- U.S. Securities and Exchange Commission looks set to play a more active role in cryptocurency regulation
- Biden administration’s SEC push to oversee cryptocurrencies more closely ought to be welcome especially if institutional participation is to increase
Not so long ago, in a speculative space not so far away…
The biggest battle raging between the purveyors of highly speculative initial coin offerings or ICOs and the U.S. Securities and Exchange Commission, was whether a fresh offering of digital tokes constituted an offering of securities, and thus would raise the ire of the SEC.
ICO issuers would spare no expense on lawyers drafting pricey legal opinions as to why a particular ICO was not a security, the favorite defense being that it was a “utility token.”
Four years later, billions lost and there are perhaps no more than a handful of ICOs which genuinely qualify as “utility tokens.”
But the sheriff of the SEC at the time, Jay Clayton refused to claim jurisdiction or act on nascent assets that could not be clearly adjudged to be “securities” in the traditional understanding of the term.
Clayton’s successor Gary Gensler however has no such hang ups.
Calling on Congress to provide the SEC with additional powers to protect investors in what he’s termed the “Wild West” of cryptocurrency markets, “rife with fraud, scams and abuse,” Gensler said he saw few signs crypto assets were catching on as a medium of exchange and rather should be seen as “highly speculative stores of value.”
The distinction that Gensler draws is important because a “store of value” potentially makes cryptocurrencies a “security” and puts it within the purview of his SEC.
And that has broader implications over which cryptocurrencies could soon come under sanction or censure by the SEC.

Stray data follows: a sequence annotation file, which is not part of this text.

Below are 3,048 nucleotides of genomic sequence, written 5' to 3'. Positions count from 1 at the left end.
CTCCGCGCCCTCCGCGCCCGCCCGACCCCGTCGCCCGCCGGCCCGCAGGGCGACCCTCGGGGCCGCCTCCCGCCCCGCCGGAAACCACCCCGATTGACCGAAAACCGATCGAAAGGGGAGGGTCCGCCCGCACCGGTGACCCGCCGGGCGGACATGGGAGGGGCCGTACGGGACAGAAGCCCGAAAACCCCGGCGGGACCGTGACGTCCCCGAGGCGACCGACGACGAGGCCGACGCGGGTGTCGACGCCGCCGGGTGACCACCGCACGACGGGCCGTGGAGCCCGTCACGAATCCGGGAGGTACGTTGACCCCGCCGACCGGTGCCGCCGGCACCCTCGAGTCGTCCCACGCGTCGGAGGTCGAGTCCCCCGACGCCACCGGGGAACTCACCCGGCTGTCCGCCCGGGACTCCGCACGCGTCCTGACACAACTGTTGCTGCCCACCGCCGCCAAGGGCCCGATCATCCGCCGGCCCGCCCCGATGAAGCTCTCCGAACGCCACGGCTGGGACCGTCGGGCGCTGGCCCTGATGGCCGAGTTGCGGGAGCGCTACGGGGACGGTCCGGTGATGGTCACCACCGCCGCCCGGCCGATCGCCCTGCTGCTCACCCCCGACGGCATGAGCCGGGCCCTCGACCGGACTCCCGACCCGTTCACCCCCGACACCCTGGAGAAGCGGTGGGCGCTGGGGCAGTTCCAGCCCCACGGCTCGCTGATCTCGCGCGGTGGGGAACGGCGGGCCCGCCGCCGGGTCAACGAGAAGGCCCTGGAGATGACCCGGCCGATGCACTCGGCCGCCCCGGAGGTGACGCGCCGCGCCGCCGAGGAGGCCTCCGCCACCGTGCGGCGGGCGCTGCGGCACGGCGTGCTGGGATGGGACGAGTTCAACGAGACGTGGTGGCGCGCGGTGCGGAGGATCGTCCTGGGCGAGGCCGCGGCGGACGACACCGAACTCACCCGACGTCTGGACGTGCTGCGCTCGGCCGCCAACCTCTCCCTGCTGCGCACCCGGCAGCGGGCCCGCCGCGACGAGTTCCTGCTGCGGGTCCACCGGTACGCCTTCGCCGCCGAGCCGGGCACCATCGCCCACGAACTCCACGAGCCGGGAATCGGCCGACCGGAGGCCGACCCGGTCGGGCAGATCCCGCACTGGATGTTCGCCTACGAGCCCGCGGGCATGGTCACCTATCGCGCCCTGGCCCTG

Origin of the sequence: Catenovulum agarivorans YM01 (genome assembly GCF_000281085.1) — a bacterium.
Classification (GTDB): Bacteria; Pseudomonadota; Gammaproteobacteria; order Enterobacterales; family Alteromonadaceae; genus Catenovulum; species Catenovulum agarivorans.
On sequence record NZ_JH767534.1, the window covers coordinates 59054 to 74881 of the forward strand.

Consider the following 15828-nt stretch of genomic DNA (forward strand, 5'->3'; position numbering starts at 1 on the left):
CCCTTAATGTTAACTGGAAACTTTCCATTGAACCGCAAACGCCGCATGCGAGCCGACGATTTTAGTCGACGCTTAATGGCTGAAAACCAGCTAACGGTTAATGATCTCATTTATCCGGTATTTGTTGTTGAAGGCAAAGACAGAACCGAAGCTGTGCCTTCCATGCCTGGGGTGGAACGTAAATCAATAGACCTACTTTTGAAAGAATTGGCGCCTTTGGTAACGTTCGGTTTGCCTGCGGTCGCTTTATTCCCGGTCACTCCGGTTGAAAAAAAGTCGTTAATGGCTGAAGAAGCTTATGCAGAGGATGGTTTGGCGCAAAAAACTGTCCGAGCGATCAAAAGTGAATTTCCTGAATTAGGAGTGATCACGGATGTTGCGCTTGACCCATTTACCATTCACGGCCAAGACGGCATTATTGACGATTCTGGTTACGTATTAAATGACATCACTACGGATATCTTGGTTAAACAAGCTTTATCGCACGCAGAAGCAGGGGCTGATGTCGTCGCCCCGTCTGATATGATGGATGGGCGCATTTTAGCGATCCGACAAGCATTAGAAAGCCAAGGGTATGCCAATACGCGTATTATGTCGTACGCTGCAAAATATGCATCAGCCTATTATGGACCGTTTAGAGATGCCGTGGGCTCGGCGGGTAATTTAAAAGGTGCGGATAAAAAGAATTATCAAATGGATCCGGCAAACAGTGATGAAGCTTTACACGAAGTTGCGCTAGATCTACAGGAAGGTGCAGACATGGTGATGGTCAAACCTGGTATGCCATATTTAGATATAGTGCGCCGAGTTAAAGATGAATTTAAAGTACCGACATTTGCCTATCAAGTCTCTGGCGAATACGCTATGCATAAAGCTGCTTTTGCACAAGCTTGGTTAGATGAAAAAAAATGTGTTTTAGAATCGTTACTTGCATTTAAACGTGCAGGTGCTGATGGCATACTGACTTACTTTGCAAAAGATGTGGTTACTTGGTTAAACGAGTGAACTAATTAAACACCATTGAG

Gensler is mulling a robust oversight regime for cryptocurrencies, establishing safeguards for the millions of investors who’ve been stocking their investment portfolios with digital assets, and hasn’t shied away from approaching Congress to ask for those powers.
Having previously taught an oversubscribed course on blockchain and digital currencies at the Sloan School of Management at the Massachusetts Institute of Technology, Gensler has asked Congress to pass a law that could give the SEC legal authority to monitor cryptocurrency exchanges, but caveats that the SEC’s powers are already broad and he may not need new laws to police the space.
Gensler’s proactive approach to provide oversight, over a space that has long thrown up issues of which U.S. agency should have jurisdiction, should be a welcome move for cryptocurrency investors.
Broadly, Gensler isn’t anti-cryptocurrency, noting that technology has sparked economic progress throughout human history, and he sees a similar boost being possible for digital assets, but not in the absence of strong and thoughtful regulation.
And that strong and thoughtful regulation could be precisely what the cryptosphere requires.
With regulators globally tightening the noose around unregulated cryptocurrency exchanges like Binance, the U.S. could potentially lead the digital asset space by providing the clarity for institutional participation and broader adoption.
Because ultimately, you can’t play the game if you don’t know the rules.